At Legal and General’s Mortgage Club Live event today, Mike Jones, director of intermediaries and managing director of Scottish Widows Bank, said Lloyds Banking Group had “scale, competence and resilience” on its side, even if what it didn’t have was the ability to be “fleet of foot” due to legacy systems.
NatWest’s head of intermediary mortgages Graham Felstead agreed with the other lenders that legacy systems are a “problem” but confirmed the bank is building a new broker-facing system.
Tony Fulbrook, head of purchase, mortgages at Barclays said its business would benefit from economies of scale across product sectors and idea-sharing among big technical teams.
Fulbrook added that the sheer pace of digital change is inevitably also a problem for the disruptors as well as more traditional lenders.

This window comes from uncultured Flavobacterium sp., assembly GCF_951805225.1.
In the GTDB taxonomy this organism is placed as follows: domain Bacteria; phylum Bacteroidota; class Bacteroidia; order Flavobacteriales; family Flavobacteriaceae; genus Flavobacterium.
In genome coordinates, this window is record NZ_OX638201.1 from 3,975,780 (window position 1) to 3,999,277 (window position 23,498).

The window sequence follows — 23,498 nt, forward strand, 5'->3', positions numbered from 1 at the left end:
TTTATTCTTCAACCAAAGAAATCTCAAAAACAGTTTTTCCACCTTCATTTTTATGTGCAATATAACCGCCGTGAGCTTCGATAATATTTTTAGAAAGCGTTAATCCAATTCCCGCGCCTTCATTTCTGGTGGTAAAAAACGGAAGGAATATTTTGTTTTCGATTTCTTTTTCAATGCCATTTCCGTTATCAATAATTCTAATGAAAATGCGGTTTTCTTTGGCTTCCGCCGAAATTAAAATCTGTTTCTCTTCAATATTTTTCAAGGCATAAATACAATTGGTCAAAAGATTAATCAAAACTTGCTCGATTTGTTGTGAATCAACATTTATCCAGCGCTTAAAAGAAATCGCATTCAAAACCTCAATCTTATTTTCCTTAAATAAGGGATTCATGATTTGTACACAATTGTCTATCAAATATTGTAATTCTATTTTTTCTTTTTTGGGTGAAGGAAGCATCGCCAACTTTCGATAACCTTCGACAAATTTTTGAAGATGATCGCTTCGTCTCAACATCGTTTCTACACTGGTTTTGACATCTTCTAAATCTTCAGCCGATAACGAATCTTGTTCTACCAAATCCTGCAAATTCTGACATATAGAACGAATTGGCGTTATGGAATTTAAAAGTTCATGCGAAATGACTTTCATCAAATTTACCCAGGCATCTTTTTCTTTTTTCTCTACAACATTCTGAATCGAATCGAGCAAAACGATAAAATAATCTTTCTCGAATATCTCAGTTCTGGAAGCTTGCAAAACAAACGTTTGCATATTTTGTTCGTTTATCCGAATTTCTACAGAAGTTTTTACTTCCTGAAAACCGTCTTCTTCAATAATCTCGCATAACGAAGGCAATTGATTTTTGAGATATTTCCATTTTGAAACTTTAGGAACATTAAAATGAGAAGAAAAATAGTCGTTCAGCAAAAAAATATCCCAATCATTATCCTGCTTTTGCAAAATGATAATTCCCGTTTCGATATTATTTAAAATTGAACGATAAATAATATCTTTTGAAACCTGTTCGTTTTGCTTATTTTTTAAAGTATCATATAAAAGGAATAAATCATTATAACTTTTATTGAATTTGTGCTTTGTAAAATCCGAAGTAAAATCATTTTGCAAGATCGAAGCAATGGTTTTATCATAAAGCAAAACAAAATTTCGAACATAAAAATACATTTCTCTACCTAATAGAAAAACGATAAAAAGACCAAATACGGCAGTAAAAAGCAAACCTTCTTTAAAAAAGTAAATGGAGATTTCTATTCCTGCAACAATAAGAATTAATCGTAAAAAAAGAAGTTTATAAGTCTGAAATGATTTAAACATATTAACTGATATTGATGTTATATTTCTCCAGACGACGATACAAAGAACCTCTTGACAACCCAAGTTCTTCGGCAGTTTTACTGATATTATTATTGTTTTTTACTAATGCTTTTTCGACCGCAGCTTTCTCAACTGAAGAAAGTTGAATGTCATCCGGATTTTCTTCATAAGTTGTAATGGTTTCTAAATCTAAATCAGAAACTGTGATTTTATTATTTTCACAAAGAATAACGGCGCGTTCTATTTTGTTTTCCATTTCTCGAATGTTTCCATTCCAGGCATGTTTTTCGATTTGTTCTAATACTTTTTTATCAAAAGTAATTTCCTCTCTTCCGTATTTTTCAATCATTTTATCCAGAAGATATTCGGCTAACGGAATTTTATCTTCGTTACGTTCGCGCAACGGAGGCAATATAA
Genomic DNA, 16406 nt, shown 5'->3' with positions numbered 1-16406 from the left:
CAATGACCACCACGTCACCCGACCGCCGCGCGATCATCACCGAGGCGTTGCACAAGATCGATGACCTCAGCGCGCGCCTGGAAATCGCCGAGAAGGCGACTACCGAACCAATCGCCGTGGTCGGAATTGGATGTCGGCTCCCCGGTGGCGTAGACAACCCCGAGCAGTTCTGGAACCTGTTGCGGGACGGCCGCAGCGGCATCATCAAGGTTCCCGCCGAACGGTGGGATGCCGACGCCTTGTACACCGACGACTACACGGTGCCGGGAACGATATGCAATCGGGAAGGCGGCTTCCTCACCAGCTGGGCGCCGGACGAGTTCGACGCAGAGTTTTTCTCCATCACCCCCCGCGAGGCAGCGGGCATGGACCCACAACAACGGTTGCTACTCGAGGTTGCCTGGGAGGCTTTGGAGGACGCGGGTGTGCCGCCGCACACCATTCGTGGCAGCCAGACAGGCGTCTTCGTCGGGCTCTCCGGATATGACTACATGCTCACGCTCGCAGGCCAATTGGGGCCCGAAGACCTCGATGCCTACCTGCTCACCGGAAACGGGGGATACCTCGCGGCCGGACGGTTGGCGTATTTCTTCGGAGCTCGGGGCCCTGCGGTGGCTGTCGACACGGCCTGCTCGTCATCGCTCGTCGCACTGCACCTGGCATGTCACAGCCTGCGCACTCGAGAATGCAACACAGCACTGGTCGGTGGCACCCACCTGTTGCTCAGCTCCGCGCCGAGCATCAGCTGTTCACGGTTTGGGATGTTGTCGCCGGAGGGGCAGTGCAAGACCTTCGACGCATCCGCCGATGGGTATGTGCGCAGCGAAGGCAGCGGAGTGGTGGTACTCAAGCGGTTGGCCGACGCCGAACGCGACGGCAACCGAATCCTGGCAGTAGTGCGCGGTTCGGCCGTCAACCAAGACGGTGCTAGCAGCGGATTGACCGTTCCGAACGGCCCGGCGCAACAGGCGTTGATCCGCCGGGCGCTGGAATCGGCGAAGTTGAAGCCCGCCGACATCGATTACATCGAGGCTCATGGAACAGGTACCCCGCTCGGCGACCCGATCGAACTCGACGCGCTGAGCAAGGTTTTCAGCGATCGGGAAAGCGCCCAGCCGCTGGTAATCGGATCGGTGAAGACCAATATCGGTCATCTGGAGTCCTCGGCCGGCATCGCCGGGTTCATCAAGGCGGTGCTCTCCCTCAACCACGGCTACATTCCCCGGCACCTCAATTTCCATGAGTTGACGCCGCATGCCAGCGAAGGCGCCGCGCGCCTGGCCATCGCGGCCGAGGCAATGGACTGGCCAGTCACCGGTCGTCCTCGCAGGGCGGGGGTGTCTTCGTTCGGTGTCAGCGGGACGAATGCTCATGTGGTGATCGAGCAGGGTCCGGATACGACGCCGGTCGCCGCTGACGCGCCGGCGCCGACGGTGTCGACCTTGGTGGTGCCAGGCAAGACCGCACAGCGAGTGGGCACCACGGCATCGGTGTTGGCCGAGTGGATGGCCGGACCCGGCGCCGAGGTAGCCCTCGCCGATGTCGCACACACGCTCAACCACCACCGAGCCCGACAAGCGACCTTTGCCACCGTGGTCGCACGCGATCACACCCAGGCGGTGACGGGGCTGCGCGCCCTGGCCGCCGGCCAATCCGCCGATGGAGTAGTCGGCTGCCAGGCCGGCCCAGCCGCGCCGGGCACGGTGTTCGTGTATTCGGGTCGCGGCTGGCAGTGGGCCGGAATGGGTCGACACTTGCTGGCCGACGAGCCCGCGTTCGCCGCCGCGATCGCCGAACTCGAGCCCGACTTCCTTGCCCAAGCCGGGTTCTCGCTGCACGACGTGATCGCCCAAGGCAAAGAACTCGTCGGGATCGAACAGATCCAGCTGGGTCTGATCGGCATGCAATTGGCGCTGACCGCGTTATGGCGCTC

“With new entrants, their systems could quickly become obsolete and they will also have to run to keep up.”
Miguel Sard, MD, mortgage division at Santander said the bank “has deeper pockets” and can invest further in its own systems, which had also already been tried and tested by the regulator.
However, the uncertainties brought by Brexit made the future and growth trajectories hard to predict.
He added: “But, until we know what Brexit is, it’s hard to predict what the true impact will be.”